This is an apology to the lady behind me in line at Cub Foods in Edina on a recent Sunday night. This is also a reminder to me and to others who have ever slipped into believing that we are just a little better than others we encounter.
We were at the checkout, and just as the cashier started ringing me up, I saw you come to the line with a small order in your basket. My first apology is that I could not let you go ahead of me, but the checkout process had already begun.
My second apology was for pulling out my pile of discount coupons for the order, and especially when one required the manager’s assistance. I know I was holding you up.
And then I swiped my payment method and you lost your patience. It was EBT — “food stamps.”
I did not observe you, but my daughter was with me packing the groceries and saw it all: “EBT: Yeah, right,” you muttered, with that look of disgust that would have shattered someone feeling just a little bit of shame over needing food stamps.
As we walked to the car, my daughter told me what had happened, and I sensed her resolve about having made the right decision to work for social justice as she starts her senior year in a social-work program.
We talked about you all the way to the car, and about how sorry we felt for people who were judged because they depended on support from others. But my real apology is that I did not make eye contact with you and get out of the car to talk with you as you got into your car right next to mine.
Instead, I did what many people would do: I felt ashamed and humiliated and angry about your ignorance.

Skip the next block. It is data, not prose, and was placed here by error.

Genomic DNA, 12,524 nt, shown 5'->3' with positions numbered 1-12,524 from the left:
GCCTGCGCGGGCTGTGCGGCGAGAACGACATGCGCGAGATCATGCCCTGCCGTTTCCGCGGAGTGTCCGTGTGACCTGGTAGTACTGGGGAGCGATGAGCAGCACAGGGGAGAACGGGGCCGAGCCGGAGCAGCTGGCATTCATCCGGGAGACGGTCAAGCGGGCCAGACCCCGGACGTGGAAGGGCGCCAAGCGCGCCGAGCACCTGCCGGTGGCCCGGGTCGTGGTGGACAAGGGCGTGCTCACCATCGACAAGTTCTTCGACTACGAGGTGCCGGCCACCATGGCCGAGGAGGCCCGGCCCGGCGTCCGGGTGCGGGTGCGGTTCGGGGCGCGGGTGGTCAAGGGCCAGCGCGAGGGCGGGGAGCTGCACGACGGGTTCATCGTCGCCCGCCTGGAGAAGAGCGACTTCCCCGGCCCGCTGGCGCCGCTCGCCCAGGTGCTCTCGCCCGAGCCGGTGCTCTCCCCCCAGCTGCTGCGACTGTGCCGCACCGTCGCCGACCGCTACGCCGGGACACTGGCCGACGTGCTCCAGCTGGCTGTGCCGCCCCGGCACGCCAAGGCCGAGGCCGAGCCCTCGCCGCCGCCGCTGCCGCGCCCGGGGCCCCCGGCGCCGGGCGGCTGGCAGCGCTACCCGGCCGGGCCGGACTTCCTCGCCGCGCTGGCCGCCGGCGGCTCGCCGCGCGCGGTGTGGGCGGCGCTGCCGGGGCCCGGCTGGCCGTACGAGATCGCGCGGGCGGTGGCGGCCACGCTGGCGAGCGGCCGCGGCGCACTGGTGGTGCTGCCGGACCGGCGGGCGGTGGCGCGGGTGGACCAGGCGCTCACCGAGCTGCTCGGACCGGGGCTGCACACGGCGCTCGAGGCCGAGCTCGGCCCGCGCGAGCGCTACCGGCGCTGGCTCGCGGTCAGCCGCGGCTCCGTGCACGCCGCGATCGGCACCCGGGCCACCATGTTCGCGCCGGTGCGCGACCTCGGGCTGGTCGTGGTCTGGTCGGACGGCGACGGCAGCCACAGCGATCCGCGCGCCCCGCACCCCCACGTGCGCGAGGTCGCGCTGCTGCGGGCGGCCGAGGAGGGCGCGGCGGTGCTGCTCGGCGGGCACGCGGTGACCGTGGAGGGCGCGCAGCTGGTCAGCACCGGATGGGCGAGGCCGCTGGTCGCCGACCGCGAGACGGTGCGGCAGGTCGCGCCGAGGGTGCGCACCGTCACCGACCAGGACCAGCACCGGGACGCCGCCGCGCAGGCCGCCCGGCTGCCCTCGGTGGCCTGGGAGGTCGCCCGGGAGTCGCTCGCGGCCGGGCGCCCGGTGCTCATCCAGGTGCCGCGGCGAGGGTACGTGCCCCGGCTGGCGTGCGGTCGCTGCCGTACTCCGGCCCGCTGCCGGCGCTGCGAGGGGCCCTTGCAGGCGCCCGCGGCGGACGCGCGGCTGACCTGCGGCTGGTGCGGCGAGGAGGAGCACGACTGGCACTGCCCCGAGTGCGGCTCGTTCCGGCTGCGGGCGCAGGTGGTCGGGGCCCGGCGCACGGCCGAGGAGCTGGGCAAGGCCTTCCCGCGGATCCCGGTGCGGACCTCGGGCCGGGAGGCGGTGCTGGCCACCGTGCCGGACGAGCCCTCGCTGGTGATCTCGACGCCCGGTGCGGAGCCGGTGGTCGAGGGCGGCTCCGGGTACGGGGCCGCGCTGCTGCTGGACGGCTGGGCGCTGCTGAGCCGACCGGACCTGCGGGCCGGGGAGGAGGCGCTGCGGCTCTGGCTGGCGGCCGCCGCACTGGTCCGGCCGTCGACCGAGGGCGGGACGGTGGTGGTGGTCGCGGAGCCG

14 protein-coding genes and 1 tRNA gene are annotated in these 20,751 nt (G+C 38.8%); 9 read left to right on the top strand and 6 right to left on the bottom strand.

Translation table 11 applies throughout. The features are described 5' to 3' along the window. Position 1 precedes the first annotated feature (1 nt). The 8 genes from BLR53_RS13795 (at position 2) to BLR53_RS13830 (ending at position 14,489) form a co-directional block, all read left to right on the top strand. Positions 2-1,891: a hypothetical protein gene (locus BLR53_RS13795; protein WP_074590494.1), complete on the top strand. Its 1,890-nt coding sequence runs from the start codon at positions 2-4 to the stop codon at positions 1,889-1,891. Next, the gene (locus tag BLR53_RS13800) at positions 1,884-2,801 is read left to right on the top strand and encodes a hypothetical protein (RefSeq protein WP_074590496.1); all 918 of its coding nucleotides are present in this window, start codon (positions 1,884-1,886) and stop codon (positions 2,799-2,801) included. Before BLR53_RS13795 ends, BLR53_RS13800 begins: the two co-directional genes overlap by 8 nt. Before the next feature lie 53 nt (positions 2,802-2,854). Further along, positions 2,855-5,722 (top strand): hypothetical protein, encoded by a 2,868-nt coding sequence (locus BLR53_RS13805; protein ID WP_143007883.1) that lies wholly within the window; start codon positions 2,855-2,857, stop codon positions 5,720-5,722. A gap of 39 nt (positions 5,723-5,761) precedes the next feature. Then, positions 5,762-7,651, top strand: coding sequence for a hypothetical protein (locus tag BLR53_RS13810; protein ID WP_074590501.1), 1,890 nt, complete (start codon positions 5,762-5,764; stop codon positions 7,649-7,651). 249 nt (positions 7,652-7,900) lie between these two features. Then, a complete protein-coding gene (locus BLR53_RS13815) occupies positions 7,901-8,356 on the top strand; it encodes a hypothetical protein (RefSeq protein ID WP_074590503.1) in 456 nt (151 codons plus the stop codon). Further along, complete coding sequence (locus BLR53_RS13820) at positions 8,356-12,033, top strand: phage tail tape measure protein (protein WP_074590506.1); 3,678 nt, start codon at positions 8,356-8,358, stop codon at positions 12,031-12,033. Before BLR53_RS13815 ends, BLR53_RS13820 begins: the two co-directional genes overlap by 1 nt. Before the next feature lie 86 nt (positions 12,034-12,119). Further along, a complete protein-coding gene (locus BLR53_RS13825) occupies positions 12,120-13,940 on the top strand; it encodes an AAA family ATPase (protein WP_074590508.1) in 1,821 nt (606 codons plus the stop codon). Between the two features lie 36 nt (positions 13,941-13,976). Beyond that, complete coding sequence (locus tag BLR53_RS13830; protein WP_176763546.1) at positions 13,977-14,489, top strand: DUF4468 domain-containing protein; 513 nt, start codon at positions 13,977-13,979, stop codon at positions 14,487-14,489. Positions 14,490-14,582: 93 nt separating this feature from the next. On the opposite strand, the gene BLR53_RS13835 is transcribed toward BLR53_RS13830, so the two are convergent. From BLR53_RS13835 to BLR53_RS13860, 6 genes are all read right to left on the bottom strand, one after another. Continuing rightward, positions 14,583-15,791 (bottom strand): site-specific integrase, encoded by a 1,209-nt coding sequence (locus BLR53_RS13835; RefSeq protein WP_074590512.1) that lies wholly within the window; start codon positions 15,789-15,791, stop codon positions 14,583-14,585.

If I’d had the guts to talk with you, I would have told you about my disabled 28-year-old son living with us. We have never asked for public support for him.
But recently we have decided that it is our responsibility to introduce him to the programs that will have to support him when we are no longer here to care for him. We started small: He is eligible for food support, and he agreed to receive it to be able to feel that he is contributing his share to the food bill, since he is unable to work.
I know we looked like people you might think need EBT: a bit unkempt in sweatpants and T-shirts. If I’d had the guts to talk to you, I would have told you that I’d just had an emergency surgery and that my daughter came home from college five hours away to help for the weekend because my husband had scheduled surgery two days after mine. I haven’t been able to put on real clothes yet, and I can’t lift a bag of groceries.
I thought I could handle your disdain, since I am a professional working at a local corporation where I am surrounded every day by people who respect me and care about me. But it still made me feel a little dirty — unworthy — and I still went home and cried in the privacy of my shower so my family would not know I was hurt by you.
I am sorry I did not tell you all of this in person. What my daughter and I resolved is that we will never let my son (her brother) go to the store alone with his Electronic Benefits Transfer card and be subjected to this humiliation.
We all have our stories, and no one is any better than another. Everyone deserves the respect they want for themselves, even if they use an EBT card to pay for their groceries.
Sue Bulger lives in Minneapolis.